S7 Fig. Genetics and Mechanisms of HU Sensitivity using Data-Derived Systems.
Related to Figs 4 and 5. (A) Hierarchy of data-derived systems and genes within the “acid-thiol ligase” system (CliXO9394). Layout similar to Fig 4B. Systems labeled in blue are among the 30 most important for HU sensitivity. (B) Relationship between yeast growth and the number of mutated genes in CliXO9394. Similar to Fig 4C. (C) Relative change in sensitivity to HU in targeted single gene deletion mutants versus wild type. Plotted for each single gene deletion are the log2 ratios of growth under normal conditions relative to growth when treated with HU. Similar to Fig 4E.
S1 Table. Feature importance scores and P values for the well-predicted traits from both the random forest models and mixed random forest models.
S2 Table. Narrow-sense heritability scores for various models and phenotypes.
We acknowledge Dr. Anne Friedrich for sharing with us complete phenotyping data for the 1,011 yeast strains. We also acknowledge Dr. Michael Yu for his deep insight into ontotype construction. Also, we would like to acknowledge Drs. Jianzhu Ma and Jisoo Park for excellent discussions on tuning and visualization of ontotypes.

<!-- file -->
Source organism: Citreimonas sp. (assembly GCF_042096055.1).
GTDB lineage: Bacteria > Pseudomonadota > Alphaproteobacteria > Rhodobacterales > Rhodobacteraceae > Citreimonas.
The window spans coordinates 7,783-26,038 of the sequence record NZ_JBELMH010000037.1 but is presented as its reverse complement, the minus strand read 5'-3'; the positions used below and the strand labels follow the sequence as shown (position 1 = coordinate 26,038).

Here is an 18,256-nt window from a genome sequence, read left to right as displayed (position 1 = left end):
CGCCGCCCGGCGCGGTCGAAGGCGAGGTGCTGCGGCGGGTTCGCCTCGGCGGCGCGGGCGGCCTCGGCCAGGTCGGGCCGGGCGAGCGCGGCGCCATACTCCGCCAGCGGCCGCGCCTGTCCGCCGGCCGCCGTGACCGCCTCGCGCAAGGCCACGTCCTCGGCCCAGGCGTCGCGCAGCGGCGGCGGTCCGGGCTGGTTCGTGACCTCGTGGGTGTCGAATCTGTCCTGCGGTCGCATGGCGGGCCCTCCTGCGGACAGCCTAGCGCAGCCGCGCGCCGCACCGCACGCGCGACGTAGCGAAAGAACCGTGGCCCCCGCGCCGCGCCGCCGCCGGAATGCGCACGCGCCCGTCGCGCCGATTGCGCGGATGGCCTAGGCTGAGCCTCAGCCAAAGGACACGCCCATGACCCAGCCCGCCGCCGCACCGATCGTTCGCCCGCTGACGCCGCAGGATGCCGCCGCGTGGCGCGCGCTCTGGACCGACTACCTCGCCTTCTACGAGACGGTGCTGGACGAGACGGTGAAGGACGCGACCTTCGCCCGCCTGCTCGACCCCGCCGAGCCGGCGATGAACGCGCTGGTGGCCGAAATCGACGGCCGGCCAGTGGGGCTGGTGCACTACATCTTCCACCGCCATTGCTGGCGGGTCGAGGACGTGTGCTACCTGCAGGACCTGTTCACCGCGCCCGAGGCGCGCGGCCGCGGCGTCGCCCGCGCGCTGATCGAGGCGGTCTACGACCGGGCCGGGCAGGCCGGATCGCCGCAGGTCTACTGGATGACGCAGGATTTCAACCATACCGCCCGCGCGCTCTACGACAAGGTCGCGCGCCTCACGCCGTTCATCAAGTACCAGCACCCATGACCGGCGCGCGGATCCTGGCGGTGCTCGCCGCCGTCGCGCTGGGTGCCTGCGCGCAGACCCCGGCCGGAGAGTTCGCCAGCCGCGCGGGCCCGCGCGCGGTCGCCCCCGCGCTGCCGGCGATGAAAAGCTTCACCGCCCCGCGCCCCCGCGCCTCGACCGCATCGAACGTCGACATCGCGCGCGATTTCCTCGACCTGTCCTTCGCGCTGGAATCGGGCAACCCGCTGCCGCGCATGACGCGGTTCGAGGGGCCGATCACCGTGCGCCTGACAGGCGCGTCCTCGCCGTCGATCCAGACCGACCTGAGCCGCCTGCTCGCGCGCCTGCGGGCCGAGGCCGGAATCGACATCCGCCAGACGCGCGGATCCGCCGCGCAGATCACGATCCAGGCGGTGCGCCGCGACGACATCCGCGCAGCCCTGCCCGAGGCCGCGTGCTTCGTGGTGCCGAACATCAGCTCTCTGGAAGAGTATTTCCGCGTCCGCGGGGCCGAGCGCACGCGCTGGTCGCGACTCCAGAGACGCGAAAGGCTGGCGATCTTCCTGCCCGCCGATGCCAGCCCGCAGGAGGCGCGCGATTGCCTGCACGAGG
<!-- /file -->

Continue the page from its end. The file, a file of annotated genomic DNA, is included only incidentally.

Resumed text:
- 1. Buniello A, MacArthur JAL, Cerezo M, Harris LW, Hayhurst J, Malangone C, et al. The NHGRI-EBI GWAS Catalog of published genome-wide association studies, targeted arrays and summary statistics 2019. Nucleic Acids Res. 2019;47: D1005–D1012. pmid:30445434
- 2. Manolio TA, Collins FS, Cox NJ, Goldstein DB, Hindorff LA, Hunter DJ, et al. Finding the missing heritability of complex diseases. Nature. 2009;461: 747–753. pmid:19812666
- 3. Hill WG, Goddard ME, Visscher PM. Data and Theory Point to Mainly Additive Genetic Variance for Complex Traits. Mackay TFC, editor. PLoS Genet. 2008;4: e1000008. pmid:18454194
- 4. Purcell SM, Wray NR, Stone JL, Visscher PM, O’Donovan MC, Sullivan PF, et al. Common polygenic variation contributes to risk of schizophrenia and bipolar disorder. Nature. 2009;460: 748–752. pmid:19571811
- 5. Wray NR, Lee SH, Mehta D, Vinkhuyzen AAE, Dudbridge F, Middeldorp CM. Research Review: Polygenic methods and their application to psychiatric traits. J Child Psychol Psychiatry. 2014;55: 1068–1087. pmid:25132410
- 6. Visscher PM, Wray NR, Zhang Q, Sklar P, McCarthy MI, Brown MA, et al. 10 Years of GWAS Discovery: Biology, Function, and Translation. American Journal of Human Genetics. Cell Press; 2017. pp. 5–22. https://doi.org/10.1016/j.ajhg.2017.06.005 pmid:28686856